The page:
Wang is a taxi driver in Beijing, China. His days are spent ferrying nameless individuals from one end of the city to the other. In the years he has spent driving he has never paid much attention to his passengers, until one day a mysterious letter appears in his taxi and changes everything.
The letter claims to be from Wang’s soulmate and is the first in a series, each one telling of their previous past lives together. Though they seem to appear out of thin air, Wang soon believes he is being watched and believes he knows who the mysterious author is. Also with each letter, Wang knows the author is getting closer to him and to his family.
The Incarnations was another one of those books that I picked up on a whim because the blurb on the back sounded interesting, and once more dear reader I am so glad I did.
In the story we are introduced to Wang, a taxi driver in Beijing; a man who believes himself happy with a wife and daughter. A man who has a strained relationship with his father and step-mother; but who, like many, try to make the best of what he has. That is until the first letter arrives and Wang is taken on a path he did not wish to go down.
It is clearly evident that Barke did her research for not only the letters of the past but for the modern day story as well. The Beijing of 2008 is gearing up for the Olympics and the changes that occur to the city during that time weave throughout the story, mimicking the changes that occur to Wang and his family with each of the letters. The tales written in the letters also have this thread woven throughout, the individuals each going through changes whether for their benefit or not.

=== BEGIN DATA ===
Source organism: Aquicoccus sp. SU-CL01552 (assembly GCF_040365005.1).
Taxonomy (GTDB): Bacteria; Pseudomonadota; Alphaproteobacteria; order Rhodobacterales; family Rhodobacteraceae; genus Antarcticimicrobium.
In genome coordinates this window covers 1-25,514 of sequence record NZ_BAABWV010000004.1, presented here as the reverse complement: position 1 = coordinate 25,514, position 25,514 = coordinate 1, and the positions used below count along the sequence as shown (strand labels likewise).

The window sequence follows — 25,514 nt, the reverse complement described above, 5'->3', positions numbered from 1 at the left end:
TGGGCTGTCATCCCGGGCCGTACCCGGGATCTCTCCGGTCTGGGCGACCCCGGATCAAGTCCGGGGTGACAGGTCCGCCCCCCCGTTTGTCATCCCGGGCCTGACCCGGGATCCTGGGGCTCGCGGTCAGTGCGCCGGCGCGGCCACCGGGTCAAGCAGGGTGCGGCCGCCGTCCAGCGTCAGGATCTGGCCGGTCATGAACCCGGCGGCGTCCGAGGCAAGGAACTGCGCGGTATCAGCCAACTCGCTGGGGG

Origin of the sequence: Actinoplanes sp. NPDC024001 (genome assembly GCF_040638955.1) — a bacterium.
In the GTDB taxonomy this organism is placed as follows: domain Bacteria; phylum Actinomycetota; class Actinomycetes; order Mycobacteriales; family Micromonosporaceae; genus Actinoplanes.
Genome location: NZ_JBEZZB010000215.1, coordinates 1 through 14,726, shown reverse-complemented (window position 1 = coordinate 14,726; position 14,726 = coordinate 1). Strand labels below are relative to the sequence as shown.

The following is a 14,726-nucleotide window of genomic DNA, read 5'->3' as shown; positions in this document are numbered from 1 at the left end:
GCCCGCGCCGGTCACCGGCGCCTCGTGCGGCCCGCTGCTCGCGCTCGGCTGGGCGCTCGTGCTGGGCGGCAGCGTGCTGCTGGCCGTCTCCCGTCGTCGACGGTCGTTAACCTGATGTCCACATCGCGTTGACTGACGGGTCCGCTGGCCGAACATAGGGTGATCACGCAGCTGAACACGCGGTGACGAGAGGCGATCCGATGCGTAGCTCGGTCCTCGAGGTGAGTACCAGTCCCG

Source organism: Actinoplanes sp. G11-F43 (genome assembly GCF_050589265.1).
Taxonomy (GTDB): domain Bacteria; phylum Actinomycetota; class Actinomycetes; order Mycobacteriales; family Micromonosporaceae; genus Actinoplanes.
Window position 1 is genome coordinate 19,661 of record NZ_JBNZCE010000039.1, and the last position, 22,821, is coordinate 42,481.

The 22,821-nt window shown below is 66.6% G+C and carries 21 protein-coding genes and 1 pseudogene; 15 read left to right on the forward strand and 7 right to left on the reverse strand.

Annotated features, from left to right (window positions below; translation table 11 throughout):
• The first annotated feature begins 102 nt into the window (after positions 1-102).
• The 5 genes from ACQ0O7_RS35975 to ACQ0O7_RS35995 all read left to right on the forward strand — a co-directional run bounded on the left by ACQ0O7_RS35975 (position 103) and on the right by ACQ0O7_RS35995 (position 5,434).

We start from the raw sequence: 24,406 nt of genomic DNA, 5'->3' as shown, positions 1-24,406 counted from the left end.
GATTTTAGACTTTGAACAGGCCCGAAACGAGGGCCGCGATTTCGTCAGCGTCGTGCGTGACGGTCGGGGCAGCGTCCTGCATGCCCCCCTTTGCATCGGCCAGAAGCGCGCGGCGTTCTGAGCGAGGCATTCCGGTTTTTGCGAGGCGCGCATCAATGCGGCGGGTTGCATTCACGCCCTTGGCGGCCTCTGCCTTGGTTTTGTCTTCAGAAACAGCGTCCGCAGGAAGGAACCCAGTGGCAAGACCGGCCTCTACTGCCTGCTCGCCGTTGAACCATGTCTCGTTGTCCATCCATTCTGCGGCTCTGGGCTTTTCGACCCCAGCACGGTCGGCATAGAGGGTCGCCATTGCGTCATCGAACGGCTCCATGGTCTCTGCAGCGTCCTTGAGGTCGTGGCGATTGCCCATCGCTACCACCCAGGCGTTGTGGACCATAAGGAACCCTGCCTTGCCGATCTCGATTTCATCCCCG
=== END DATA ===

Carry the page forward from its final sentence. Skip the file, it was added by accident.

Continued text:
What I found truly heart-breaking though was the ending. Given the recurrent nature of each of the tales, dealing with death and rebirth, there really wasn’t any other way for the book to end. It was the path there that was truly hurtful for while Wang believed he knew the truth, he couldn’t have been further from it.
I found The Incarnations to be an absolutely fascinating read. The threads of the past and present and potential future were woven together so well. It is no wonder this book was up for so many different awards. Readers who enjoy novels set in China, whether past or present, should definitely give this one a try. I don’t think they’ll be sorry in the least.